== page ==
Counting Words in Java with a Mutable Counter

One of the hallmark features of the Java programming language is the immutability of basic “wrapper” data types like String and Integer. Immutable types are inherently concurrency safe and have other properties that can improve code quality, but sometimes immutable types can be costly because of their inherent unchangeability.

Immutable types are safe for concurrent access because nothing about them can be changed once they have been created – they carry whatever data was given to them when they are created. This also has other benefits; for example, immutable types can be safely used as keys in Maps. The only way to change the value of one of these immutable types is to create a new instance of the same type, replacing or combining the value of the existing object with a new value.

So for example, say there’s a String whose value is “Hello”, and you want it to change it to say “Hello, world!”. The code would go something like this:

String message = "Hello";  // initial value
message = message + ", world!";
System.out.println(message);  // now prints "Hello, world!"

Behind the scenes, the compiled Java code will create an instance of a StringBuilder object, then add the original value of the message object to it, then append the “, world!” string to it, then call the toString() on the StringBuilder object to obtain a new String object, which is bound to the message variable. The old instance of String object as well as the StringBuilder instance becomes “garbage” which is eventually garbage collected by the Java Virtual Machine.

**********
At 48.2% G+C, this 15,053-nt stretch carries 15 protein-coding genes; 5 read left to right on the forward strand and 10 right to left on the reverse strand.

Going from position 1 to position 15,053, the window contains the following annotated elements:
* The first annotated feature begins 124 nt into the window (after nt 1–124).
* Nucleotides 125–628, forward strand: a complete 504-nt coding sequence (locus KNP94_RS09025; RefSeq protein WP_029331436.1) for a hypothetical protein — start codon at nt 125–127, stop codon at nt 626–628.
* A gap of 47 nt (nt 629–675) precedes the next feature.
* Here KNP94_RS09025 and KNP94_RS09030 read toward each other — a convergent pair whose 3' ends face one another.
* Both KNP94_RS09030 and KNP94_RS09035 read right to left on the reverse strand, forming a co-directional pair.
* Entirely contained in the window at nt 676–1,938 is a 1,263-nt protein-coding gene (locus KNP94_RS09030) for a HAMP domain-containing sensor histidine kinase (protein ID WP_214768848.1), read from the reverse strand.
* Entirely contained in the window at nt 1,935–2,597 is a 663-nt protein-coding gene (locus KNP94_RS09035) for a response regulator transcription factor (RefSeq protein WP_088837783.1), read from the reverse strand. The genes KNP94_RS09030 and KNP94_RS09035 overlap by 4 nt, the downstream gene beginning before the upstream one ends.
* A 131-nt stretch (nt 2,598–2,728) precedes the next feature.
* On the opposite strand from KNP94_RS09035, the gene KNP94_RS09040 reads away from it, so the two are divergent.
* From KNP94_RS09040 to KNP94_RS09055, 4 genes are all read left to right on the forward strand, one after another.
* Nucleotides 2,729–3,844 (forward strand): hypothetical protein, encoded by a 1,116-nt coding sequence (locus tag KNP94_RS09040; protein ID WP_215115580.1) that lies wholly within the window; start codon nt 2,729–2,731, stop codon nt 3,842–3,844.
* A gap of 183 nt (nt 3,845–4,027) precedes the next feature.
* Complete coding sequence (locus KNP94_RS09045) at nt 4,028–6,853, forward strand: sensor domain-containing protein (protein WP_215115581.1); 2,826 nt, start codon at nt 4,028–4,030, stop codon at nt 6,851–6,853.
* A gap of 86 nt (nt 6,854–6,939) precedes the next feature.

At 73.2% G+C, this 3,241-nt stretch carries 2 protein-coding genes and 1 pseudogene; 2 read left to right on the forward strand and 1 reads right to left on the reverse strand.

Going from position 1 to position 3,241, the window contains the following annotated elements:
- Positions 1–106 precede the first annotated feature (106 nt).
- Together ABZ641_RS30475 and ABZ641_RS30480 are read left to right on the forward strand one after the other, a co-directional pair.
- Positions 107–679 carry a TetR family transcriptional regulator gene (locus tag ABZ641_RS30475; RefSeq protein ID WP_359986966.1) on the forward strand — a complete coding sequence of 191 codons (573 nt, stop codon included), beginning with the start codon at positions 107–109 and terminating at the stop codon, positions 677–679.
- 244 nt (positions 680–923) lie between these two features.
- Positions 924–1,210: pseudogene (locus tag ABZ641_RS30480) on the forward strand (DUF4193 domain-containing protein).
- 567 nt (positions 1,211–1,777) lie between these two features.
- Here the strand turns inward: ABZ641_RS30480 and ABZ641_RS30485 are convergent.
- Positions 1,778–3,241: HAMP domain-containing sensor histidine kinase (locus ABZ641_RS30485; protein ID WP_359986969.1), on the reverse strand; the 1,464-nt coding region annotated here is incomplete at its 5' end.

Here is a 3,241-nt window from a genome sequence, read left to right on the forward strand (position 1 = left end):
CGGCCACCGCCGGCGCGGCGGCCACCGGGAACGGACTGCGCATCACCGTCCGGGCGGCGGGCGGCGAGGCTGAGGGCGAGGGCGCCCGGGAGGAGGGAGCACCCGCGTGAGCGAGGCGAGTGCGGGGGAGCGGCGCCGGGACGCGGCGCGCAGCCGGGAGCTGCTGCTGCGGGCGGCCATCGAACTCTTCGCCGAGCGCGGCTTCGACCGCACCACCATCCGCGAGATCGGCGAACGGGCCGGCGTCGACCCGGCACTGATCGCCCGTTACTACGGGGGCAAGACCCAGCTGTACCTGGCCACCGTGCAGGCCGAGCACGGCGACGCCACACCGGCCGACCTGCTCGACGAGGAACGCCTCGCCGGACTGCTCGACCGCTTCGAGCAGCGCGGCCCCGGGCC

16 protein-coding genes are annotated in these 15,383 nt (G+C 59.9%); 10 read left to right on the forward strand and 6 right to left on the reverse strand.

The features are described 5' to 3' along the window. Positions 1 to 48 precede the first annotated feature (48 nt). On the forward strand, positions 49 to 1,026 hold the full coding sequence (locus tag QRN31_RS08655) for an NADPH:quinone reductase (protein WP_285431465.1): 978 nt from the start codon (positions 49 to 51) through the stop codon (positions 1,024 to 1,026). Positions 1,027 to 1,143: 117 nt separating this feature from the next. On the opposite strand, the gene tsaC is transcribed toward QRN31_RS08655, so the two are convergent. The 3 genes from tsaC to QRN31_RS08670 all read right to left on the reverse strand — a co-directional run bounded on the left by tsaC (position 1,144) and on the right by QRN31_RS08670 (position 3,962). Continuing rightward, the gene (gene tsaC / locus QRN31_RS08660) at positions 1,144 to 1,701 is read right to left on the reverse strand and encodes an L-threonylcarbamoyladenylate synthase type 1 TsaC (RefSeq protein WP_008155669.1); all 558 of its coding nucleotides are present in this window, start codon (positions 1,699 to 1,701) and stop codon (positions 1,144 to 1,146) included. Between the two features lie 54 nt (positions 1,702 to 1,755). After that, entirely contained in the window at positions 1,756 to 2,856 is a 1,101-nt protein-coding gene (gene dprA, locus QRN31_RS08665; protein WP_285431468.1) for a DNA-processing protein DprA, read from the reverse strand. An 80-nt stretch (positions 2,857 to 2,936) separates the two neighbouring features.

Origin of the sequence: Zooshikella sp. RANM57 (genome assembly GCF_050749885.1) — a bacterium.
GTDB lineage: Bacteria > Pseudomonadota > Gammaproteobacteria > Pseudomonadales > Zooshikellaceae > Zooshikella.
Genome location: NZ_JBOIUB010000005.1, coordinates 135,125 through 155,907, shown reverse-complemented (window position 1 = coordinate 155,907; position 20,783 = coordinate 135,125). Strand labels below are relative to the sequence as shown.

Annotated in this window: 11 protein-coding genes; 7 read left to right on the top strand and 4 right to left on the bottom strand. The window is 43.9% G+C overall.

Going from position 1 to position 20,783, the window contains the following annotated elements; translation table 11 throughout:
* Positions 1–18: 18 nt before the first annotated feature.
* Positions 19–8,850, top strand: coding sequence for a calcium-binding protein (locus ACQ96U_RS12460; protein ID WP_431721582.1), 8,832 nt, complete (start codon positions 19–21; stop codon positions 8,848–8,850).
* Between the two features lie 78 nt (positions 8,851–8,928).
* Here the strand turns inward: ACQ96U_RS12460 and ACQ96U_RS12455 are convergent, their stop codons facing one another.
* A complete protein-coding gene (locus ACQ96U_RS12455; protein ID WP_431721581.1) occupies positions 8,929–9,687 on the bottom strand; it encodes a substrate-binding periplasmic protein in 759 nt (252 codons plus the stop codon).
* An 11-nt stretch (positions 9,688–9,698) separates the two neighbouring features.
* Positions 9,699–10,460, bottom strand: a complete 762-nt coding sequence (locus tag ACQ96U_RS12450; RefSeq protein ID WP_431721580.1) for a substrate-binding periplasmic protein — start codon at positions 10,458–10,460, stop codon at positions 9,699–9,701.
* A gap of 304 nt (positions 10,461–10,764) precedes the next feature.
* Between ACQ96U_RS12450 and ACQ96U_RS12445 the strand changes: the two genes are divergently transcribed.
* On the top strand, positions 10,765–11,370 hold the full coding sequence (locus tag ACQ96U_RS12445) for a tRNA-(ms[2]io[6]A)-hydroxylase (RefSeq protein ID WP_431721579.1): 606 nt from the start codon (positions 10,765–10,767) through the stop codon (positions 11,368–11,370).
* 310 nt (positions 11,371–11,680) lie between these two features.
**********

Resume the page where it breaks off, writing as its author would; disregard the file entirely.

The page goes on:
As a more practical example, consider counting distinct words in a text file. The core of the code would keep a Map to hold the counts of each distinct word that’s encountered. Here’s how this code might look:

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    private Map<String,Integer> mWordMap;
    private int mTotalWordCount;
 
    private void count(BufferedReader wordFile) throws IOException {
	BreakIterator biter = BreakIterator.getWordInstance();
	mWordMap = new HashMap<String,Integer>( INITIAL_MAP_CAPACITY );
	mTotalWordCount = 0;
 
	int start, end;
	String buf, word;
	while ( (buf = wordFile.readLine()) != null ) {
	    biter.setText( buf );